Food Bloggers' Best Party Tips

Top food writers share their dinner party disasters and what they learned from themTop food writers share their dinner party disasters and what they learned from themDinner party disasters come in so many forms -a guest announces they have a severe nut allergy just as the pecan pie comes out of the oven, that new recipe you've been dying to try is a complete failure, and wait, how many pounds of meat per person is it? But dinner parties don't have to be stressful. We've turned to food bloggers and writers, the people whose job it is to inspire us by sharing their recipes and stories about cooking and eating, for their best dinner party tips.

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Wondering what acclaimed cookbook author Melissa Clark cooks (or rather, doesn't) when hosting guests? Or perhaps your chocolate cake is underbaked (or fell on the ground) - what then would a pro do? Armed with advice from these experienced hosts, you can confront your next shindig with confidence.

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When it comes to hosting a dinner party, there are a few basic rules that these talented bloggers adhere to. Keep it simple, cook something you've made before, and choose a dish that you can prepare most of ahead of time.

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That said, no matter what your dinner party style is, remember that it doesn't take the hand of Martha Stewart to create a special evening. Natalie Slater of Bake and Destroy reveals, "My get-togethers are always super casual, people come over, we have pizza and watch a movie - no big deal." Even food bloggers understand that all parties don't have to be a monumental event. The best meals are often about the company that you share them with.


Veer/Yuri ArcursVeer/Yuri ArcursBe True to Your Hunger
After years of throwing dinner parties with perhaps a bit too much enthusiasm, Berlin-based food blogger of The Wednesday Chef (and former cookbook editor), Luisa Weiss, now takes a more pared-down approach. "It may be fun to plan elaborate menus in advance, imagining your guests as they nibble on complicated hors d'oeuvres, multi-layered entrées and a towering dessert," but then reality sets in.

"I noticed this most acutely at a dinner I threw two years ago. I spent days figuring out the menu. The night of the dinner, my guests happily ate everything in sight, but somewhere between the days of planning and hours of cooking, my appetite went entirely out the window. All I wanted for dinner was a bowl of cereal with cold milk."


Istock/BalonciciIstock/BalonciciStay From the Norm
Just because we might indulge in an appetizer, entrée, and dessert when dining out doesn't mean we have to include all three when entertaining, says Weiss. "I no longer try to make everything from soup to nuts from scratch. If there will be dessert, I skip an appetizer. If I'm making an appetizer, the guests get fruit after dinner. And I always try to keep in mind that a beautiful cheese plate is as stunning as a homemade dessert and a lot easier to put together (though not necessarily cheaper)."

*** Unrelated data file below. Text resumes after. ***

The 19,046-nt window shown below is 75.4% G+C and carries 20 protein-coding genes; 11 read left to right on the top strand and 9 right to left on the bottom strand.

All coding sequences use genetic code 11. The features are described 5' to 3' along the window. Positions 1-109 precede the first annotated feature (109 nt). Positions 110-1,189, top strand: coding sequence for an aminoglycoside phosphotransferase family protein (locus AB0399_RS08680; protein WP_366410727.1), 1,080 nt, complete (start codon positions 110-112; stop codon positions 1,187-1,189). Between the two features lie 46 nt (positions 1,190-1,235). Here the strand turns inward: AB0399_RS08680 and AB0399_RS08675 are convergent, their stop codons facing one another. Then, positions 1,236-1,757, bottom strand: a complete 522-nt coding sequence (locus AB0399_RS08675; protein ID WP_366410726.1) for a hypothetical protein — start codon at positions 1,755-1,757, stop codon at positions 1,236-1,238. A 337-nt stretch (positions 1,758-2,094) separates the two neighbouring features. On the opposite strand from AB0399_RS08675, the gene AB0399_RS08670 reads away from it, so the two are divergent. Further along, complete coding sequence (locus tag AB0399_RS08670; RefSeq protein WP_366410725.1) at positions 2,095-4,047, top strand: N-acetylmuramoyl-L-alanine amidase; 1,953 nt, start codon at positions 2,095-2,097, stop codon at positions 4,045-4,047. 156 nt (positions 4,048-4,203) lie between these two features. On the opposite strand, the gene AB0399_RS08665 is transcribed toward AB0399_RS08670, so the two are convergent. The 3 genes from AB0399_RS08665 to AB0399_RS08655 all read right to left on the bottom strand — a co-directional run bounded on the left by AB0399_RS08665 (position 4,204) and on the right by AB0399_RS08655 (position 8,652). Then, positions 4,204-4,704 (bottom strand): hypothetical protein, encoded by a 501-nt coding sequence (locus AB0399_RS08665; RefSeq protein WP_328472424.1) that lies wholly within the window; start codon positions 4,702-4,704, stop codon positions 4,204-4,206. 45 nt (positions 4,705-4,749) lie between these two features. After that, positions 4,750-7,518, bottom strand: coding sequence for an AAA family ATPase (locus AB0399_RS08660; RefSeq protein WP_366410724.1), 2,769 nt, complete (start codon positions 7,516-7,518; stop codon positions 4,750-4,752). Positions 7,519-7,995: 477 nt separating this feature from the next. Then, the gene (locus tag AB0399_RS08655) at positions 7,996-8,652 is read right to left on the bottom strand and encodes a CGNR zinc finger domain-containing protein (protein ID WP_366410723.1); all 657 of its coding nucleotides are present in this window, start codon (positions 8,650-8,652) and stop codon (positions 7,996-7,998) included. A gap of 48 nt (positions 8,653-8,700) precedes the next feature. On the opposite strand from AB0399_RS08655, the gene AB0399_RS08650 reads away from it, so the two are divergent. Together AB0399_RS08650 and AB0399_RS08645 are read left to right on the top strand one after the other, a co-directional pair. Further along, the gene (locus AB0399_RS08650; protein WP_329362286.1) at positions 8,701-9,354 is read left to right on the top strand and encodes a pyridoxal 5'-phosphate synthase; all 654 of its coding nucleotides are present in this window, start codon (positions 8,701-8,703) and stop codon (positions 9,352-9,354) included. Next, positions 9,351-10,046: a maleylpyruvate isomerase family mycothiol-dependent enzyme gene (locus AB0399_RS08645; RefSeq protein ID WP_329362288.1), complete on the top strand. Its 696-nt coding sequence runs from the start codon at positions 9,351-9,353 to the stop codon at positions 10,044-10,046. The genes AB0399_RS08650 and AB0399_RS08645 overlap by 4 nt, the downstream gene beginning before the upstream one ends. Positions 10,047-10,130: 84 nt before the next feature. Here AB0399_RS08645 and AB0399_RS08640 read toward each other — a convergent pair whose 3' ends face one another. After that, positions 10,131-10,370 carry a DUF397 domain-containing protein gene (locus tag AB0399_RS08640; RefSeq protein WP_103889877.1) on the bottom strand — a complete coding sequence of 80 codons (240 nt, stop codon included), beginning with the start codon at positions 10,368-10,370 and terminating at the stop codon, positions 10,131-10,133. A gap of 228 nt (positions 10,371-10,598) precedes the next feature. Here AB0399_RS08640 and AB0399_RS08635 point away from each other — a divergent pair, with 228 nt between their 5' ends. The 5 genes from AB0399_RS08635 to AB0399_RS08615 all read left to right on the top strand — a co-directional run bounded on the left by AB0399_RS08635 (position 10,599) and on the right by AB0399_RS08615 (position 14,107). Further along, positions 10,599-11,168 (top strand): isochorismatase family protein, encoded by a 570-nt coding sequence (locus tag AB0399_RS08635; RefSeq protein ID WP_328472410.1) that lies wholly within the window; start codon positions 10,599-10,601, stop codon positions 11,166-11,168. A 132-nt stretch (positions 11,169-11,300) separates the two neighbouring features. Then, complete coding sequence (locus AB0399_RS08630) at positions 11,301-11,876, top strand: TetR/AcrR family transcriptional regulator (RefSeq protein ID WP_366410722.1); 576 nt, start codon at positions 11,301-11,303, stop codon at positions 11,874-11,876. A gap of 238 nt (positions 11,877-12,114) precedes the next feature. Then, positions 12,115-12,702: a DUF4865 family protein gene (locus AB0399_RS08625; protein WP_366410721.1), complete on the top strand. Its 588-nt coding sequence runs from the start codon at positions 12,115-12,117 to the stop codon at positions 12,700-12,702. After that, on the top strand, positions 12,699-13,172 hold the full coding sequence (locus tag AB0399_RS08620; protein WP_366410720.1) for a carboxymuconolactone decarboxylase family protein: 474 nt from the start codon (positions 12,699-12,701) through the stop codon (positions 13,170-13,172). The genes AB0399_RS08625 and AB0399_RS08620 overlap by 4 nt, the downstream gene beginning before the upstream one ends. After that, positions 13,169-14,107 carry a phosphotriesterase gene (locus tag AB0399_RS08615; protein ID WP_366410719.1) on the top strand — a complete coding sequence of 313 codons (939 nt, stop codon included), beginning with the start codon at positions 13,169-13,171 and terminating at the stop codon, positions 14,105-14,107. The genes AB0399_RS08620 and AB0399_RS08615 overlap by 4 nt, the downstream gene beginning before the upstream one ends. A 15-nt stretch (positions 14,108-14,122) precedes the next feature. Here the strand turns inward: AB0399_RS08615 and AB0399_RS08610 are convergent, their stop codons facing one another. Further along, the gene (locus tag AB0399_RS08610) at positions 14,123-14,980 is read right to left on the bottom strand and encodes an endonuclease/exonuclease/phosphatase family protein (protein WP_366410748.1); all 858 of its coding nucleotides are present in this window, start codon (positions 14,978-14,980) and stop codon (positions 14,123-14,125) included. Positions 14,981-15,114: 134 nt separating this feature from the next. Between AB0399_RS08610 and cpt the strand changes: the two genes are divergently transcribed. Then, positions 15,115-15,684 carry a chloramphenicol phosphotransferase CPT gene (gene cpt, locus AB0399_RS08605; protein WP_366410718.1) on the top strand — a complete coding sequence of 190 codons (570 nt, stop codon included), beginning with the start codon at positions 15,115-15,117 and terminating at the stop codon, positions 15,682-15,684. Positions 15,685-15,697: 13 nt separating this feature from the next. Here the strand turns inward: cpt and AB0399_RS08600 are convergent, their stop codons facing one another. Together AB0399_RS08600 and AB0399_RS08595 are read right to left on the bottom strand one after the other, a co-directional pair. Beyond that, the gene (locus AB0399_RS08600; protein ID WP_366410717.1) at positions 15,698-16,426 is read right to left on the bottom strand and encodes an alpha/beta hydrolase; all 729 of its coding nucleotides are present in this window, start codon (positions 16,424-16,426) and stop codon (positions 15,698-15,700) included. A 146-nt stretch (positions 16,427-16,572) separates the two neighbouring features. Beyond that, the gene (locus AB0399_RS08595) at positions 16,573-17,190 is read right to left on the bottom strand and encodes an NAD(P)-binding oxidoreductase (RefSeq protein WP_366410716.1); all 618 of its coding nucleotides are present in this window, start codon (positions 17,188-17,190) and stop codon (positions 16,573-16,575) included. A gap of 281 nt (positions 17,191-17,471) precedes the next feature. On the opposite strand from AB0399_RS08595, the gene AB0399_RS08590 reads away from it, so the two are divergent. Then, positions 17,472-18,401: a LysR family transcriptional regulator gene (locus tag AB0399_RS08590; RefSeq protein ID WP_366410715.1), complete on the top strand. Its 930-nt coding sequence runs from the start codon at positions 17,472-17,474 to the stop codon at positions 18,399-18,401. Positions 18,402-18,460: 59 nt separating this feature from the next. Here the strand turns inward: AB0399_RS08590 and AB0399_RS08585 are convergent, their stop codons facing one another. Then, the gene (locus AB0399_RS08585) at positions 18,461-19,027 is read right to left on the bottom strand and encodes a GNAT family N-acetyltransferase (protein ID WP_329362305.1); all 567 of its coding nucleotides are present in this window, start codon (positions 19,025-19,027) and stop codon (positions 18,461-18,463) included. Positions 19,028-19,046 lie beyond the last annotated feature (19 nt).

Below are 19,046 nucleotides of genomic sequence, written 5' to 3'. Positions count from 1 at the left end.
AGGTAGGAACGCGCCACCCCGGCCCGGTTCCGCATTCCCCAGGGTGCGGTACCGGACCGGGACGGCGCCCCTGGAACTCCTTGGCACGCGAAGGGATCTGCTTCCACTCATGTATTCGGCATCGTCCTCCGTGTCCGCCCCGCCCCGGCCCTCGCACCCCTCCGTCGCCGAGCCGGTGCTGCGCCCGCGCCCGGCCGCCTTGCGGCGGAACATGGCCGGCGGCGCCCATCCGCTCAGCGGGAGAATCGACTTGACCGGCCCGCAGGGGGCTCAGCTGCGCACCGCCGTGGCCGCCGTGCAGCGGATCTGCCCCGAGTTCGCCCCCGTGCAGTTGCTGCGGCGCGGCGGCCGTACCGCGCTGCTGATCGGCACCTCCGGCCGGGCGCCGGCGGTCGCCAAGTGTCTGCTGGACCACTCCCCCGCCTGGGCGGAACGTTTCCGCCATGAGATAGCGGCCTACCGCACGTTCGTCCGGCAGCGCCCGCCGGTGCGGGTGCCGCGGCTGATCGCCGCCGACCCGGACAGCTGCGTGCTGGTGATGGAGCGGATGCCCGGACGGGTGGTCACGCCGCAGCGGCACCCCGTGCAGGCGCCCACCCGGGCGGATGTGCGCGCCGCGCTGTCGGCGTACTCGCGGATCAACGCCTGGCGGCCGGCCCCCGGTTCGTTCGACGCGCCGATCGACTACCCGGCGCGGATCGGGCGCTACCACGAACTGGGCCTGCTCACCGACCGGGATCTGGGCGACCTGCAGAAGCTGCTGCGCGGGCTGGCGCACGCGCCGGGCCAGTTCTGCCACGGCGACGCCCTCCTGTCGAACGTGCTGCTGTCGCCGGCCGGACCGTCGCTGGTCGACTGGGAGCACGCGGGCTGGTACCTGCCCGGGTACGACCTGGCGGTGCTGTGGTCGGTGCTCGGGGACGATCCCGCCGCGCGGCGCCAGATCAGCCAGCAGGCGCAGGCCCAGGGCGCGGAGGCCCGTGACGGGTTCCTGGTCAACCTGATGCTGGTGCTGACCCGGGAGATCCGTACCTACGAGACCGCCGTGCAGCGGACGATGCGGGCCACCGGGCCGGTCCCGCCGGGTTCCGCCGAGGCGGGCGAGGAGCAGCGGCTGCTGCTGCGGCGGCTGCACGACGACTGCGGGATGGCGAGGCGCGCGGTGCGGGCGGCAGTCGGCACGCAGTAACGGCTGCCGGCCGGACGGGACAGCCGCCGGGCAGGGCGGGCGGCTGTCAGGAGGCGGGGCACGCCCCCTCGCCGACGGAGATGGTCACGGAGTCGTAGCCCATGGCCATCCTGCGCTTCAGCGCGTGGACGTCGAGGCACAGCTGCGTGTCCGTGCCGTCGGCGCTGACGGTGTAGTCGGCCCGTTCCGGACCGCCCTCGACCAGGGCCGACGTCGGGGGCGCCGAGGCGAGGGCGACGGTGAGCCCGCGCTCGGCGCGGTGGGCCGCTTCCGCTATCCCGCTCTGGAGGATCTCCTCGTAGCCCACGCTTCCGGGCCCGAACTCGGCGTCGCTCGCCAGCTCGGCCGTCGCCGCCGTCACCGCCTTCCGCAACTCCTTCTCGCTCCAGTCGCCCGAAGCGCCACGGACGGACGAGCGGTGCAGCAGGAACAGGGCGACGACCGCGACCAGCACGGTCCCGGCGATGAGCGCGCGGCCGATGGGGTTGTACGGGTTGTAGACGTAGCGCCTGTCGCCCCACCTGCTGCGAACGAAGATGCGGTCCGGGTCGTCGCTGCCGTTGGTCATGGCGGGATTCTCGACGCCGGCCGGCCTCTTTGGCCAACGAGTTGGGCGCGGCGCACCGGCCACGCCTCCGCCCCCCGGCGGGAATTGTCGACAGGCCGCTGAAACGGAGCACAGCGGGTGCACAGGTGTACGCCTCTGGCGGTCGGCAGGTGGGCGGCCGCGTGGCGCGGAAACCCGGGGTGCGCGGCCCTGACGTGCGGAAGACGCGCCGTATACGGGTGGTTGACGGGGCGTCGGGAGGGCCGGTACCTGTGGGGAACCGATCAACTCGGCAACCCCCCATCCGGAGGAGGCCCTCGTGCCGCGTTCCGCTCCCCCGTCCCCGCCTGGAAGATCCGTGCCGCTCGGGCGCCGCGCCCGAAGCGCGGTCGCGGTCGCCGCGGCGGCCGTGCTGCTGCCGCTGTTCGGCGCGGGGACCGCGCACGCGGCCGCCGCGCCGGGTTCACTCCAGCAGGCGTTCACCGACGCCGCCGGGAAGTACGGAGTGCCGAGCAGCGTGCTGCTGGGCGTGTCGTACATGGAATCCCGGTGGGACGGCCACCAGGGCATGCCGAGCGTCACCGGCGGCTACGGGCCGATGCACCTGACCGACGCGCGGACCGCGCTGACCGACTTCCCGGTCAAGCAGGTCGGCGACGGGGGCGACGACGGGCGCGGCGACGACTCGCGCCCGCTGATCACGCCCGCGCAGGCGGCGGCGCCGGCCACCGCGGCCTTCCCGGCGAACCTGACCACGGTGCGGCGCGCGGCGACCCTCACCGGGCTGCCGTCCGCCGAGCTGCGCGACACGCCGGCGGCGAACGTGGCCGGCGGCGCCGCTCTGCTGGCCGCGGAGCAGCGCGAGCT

Istock/foodandwinephotographyIstock/foodandwinephotographyBalance the Elaborate with the Simple
For Boston-based French expatriate Béa Peltre, author of the blog La Tartine Gourmande and cookbook of the same name, impressing her dinner party guests doesn't mean everything is made fresh from scratch at home. "Try not to overdo it. If you want to prepare a meal to impress friends, I find it works best to have an appetizer or a dessert that will wow your friends, and maybe a more humble main. Or vice versa, have an easy appetizer or dessert and a more elaborate main course."


istock/shorrocksistock/shorrocksBe Relaxed (and Keep Quiet)
Dinner parties and disaster seem to go hand in hand. There is the time you lost the platter of meatballs, or the cocktail "hour" ran too long because you lost track of time. But that's not the case for Alejandra Ramos of Always Order Dessert. "I've actually never had a dinner party gone wrong." She's had dishes not turn out the way expected, and even dropped a cake, but her dinners were never a disaster.

"My own dinner party style is very relaxed, and when I forget something or things don't turn out 100 percent the way I expected, I just keep quiet about it. Nobody has to know that you meant to make a dressing or that the lovely trifle was originally meant to be a cake until you dropped it. I've even served underbaked chocolate cake and called it 'molten lava;' people loved it! It's all about being creative and quick on your feet."


istock/pears2295istock/pears2295Don't Beat Yourself Up
Should something not go as planned, "never ever beat yourself up in front of your guests," advises Ramos. "It makes them uncomfortable and then they won't be able to ignore your mistake. Just pretend that's totally what you meant to do, and people will never notice. (Or they'll notice, but won't say anything about it to your face, which is just fine with me!)"



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- Michelle Kiefer, The Daily Meal

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